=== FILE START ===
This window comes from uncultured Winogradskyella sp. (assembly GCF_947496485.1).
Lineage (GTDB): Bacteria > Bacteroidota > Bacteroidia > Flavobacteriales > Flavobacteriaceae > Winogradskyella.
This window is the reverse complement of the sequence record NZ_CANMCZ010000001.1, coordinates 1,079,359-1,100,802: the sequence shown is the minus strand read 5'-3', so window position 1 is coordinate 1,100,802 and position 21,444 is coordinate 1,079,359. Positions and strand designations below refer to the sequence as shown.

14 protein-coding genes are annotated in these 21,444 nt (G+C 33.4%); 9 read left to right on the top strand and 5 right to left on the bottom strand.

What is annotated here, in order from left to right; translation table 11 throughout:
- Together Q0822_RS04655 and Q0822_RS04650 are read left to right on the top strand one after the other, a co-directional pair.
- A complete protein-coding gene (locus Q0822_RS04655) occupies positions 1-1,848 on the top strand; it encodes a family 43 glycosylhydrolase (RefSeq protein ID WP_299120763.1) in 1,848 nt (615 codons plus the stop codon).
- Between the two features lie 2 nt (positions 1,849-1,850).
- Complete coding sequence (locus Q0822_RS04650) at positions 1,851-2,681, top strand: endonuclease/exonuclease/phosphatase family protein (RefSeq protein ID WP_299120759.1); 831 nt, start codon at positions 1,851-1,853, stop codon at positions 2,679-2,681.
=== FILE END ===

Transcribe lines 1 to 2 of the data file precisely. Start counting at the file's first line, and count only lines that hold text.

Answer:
This window comes from uncultured Winogradskyella sp. (assembly GCF_947496485.1).
Lineage (GTDB): Bacteria > Bacteroidota > Bacteroidia > Flavobacteriales > Flavobacteriaceae > Winogradskyella.